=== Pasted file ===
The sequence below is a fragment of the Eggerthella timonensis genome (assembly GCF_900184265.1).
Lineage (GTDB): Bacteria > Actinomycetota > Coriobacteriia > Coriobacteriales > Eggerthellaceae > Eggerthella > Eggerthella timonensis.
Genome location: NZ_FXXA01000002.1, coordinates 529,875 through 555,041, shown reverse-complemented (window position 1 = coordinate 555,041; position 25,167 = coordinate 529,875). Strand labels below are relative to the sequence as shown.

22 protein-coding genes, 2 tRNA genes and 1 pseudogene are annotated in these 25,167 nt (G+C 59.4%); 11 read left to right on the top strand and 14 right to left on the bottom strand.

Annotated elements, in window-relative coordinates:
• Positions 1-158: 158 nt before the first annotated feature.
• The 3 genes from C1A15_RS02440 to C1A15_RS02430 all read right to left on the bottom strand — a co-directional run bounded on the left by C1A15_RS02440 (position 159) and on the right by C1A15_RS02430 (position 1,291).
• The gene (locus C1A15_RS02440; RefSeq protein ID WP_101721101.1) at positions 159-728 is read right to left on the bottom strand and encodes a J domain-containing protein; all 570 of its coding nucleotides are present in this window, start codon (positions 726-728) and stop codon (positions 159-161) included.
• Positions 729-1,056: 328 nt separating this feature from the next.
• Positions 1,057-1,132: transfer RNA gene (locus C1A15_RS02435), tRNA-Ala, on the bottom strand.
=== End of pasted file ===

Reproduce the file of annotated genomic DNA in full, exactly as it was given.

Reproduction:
The sequence below is a fragment of the Eggerthella timonensis genome (assembly GCF_900184265.1).
Lineage (GTDB): Bacteria > Actinomycetota > Coriobacteriia > Coriobacteriales > Eggerthellaceae > Eggerthella > Eggerthella timonensis.
Genome location: NZ_FXXA01000002.1, coordinates 529,875 through 555,041, shown reverse-complemented (window position 1 = coordinate 555,041; position 25,167 = coordinate 529,875). Strand labels below are relative to the sequence as shown.

22 protein-coding genes, 2 tRNA genes and 1 pseudogene are annotated in these 25,167 nt (G+C 59.4%); 11 read left to right on the top strand and 14 right to left on the bottom strand.

Annotated elements, in window-relative coordinates:
• Positions 1-158: 158 nt before the first annotated feature.
• The 3 genes from C1A15_RS02440 to C1A15_RS02430 all read right to left on the bottom strand — a co-directional run bounded on the left by C1A15_RS02440 (position 159) and on the right by C1A15_RS02430 (position 1,291).
• The gene (locus C1A15_RS02440; RefSeq protein ID WP_101721101.1) at positions 159-728 is read right to left on the bottom strand and encodes a J domain-containing protein; all 570 of its coding nucleotides are present in this window, start codon (positions 726-728) and stop codon (positions 159-161) included.
• Positions 729-1,056: 328 nt separating this feature from the next.
• Positions 1,057-1,132: transfer RNA gene (locus C1A15_RS02435), tRNA-Ala, on the bottom strand.